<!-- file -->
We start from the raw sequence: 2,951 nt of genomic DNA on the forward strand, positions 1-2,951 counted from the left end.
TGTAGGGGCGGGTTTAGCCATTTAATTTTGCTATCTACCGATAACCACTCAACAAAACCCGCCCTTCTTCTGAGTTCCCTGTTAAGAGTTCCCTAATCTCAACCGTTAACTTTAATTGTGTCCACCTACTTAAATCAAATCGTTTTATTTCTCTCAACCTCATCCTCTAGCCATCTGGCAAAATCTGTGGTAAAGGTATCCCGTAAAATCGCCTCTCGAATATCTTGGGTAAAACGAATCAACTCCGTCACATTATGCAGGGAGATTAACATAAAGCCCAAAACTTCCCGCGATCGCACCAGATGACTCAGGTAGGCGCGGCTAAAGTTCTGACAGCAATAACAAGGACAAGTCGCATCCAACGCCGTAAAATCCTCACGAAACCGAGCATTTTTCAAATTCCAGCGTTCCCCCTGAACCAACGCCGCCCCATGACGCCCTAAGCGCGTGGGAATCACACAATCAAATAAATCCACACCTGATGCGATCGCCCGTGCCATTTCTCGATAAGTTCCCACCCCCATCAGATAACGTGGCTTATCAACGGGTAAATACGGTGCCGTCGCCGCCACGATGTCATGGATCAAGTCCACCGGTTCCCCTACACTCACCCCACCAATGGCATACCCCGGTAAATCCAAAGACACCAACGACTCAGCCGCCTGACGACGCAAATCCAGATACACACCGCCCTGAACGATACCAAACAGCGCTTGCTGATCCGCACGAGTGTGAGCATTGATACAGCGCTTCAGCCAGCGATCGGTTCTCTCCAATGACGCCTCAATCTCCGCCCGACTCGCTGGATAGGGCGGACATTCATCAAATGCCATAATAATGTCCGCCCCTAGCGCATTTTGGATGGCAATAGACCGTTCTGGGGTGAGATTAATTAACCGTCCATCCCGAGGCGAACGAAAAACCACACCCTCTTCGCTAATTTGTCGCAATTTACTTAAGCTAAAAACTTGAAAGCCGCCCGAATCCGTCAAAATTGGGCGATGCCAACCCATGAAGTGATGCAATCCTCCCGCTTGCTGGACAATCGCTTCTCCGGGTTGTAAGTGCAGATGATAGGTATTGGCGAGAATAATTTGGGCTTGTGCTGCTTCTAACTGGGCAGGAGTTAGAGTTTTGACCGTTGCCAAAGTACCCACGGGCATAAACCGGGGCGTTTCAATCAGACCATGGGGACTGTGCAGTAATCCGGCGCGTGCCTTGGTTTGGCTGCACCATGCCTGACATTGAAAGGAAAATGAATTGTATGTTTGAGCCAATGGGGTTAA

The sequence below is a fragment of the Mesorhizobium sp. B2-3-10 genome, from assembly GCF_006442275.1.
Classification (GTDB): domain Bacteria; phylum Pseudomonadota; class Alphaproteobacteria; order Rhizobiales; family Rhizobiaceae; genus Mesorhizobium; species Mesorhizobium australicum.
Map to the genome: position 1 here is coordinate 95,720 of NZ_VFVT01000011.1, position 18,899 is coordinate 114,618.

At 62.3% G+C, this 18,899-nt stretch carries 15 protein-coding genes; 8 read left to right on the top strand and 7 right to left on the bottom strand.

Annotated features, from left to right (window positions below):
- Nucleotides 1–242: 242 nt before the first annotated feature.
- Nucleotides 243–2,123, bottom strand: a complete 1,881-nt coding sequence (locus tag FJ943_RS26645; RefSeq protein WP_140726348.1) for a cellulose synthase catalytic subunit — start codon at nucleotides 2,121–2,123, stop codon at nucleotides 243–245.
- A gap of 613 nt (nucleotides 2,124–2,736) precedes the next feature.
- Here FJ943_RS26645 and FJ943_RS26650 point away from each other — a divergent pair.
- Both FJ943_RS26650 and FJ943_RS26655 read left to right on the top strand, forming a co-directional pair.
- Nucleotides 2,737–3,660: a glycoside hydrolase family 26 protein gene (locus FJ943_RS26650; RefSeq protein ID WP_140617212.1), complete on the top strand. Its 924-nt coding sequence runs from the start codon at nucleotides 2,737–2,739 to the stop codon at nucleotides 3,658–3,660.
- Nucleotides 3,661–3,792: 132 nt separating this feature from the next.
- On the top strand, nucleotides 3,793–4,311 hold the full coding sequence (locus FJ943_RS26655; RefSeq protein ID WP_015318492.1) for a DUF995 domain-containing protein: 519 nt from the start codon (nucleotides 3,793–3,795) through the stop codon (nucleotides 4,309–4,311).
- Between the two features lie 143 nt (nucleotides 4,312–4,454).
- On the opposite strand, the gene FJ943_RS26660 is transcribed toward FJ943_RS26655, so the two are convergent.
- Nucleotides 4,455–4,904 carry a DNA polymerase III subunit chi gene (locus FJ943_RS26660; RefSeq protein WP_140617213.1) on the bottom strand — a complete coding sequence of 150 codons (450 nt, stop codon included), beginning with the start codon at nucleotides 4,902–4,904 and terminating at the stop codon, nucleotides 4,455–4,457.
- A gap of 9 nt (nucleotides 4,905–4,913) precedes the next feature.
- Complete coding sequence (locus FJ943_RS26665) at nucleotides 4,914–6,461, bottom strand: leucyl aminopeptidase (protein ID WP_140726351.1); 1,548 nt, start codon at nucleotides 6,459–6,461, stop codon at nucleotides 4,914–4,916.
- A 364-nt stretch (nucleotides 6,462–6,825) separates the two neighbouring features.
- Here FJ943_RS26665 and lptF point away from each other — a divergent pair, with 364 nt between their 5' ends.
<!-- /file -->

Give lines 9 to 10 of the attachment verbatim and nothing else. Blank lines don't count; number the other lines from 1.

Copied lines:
- Nucleotides 243–2,123, bottom strand: a complete 1,881-nt coding sequence (locus tag FJ943_RS26645; RefSeq protein WP_140726348.1) for a cellulose synthase catalytic subunit — start codon at nucleotides 2,121–2,123, stop codon at nucleotides 243–245.
- A gap of 613 nt (nucleotides 2,124–2,736) precedes the next feature.